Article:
I have an essay in the January issue of Wired about the limits of quantification. In the magazine it’s headlined “Why Quants Don’t Know Everything”, but online it’s been retitled “Why the Nate Silvers of the World Don’t Know Everything” — which is a little unfortunate, since the whole essay is deeply indebted to Silver’s book, which makes substantially the same point.
This is why Mark Zuckerberg was smart to stay in complete control of Facebook and not listen to anybody telling him that a multi-billion-dollar company needed a seasoned, professional CEO in charge.
Ian McGugan has a good review of Bill Cohan’s huge new book on Goldman Sachs which includes an intriguing quote about how Bob Rubin “encouraged a culture of undisciplined risk taking” — something which goes directly against the reputation he’s spent many years cultivating. It comes from Chapter 15, which starts in the dangerous year of 1994 and which is full of juicy gossip about the very human frailties of the people running Goldman. Here’s more of it:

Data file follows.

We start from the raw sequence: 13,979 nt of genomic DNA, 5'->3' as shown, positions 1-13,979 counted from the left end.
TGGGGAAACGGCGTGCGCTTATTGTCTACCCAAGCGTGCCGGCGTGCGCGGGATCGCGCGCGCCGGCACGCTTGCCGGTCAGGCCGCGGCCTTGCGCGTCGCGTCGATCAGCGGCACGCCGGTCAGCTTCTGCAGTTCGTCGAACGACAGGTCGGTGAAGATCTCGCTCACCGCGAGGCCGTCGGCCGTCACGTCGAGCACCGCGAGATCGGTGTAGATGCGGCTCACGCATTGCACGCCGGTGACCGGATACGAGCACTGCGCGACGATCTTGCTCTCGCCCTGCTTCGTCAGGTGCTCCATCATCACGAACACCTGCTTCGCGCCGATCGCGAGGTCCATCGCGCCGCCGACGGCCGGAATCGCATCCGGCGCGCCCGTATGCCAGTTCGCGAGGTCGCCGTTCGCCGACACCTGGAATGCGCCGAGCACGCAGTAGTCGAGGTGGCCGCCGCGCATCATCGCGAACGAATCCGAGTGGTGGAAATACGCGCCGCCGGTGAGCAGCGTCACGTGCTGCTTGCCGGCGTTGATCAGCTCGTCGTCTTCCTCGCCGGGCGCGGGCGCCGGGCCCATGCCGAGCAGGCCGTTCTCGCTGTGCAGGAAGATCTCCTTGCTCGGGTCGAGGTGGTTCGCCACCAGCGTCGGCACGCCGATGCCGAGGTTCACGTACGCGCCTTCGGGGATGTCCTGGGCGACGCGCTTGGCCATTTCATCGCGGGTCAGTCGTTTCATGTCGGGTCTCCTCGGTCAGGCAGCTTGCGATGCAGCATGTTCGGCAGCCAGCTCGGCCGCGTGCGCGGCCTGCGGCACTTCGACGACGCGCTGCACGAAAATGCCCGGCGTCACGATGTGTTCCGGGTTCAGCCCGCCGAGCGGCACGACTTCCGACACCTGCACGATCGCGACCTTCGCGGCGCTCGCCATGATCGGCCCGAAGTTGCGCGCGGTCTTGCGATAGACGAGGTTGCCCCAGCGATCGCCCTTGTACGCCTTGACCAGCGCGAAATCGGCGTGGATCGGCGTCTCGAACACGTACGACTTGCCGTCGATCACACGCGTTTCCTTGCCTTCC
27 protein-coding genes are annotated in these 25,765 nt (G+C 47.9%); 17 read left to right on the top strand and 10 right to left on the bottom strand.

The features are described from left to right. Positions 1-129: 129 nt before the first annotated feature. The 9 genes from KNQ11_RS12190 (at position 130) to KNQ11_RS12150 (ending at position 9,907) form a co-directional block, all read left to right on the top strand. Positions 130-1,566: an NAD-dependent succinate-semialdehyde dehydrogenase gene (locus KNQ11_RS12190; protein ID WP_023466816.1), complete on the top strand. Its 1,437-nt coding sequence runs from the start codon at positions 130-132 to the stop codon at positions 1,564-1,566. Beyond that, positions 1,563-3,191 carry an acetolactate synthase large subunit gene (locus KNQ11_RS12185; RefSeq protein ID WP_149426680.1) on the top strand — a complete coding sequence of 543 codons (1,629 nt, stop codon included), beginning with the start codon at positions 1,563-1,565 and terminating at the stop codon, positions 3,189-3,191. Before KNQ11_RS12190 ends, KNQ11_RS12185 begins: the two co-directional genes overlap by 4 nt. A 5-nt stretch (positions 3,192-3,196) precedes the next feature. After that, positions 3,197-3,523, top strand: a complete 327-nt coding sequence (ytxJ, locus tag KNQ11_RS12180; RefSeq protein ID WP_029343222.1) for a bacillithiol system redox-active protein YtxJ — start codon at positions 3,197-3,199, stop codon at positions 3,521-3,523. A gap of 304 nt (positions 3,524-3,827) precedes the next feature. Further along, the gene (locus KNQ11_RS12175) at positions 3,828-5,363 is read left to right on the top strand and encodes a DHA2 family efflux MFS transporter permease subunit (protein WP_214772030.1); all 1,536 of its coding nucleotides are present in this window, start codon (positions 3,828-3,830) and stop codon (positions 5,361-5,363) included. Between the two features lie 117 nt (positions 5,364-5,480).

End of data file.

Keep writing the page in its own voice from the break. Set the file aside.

Remember the Global Business Oath of the Young Global Leaders at Davos? Let me remind you: it’s a terribly silly and earnest document which begins with “As a business leader I recognize that” and ends with “This pledge I make freely and upon my honor.” In between is a bunch of do-goody pablum. But thanks to Ben McGrath’s wonderful Talk piece in the latest New Yorker, I now know that the Global Business Oath has a rival: the MBA Oath. This one has a few small differences — it starts with “As a business leader I recognize my role in society” and ends with “This oath I make freely, and upon my honor.” But it also has a big difference: it’s a book, which can be bought at places like 800 CEO READ.com.
Malcom Gladwell is no particular expert on financial markets. But he has said, according to Moe Tkacik, that of all the people he has interviewed, he most identifies with Nassim Nicholas Taleb — in a 7,800-word profile which explains just how hard it is to invest in markets when your strategy involves losing money every day and waiting for a tail event.
We’re less than two months from a New Year’s where a 9 ticks over into a 0, and so that means all manner of decade retrospectives. (And still we haven’t come up with a name for this decade!) Fortune is getting into the game early, naming Steve Jobs its CEO of the decade, for his work at Apple.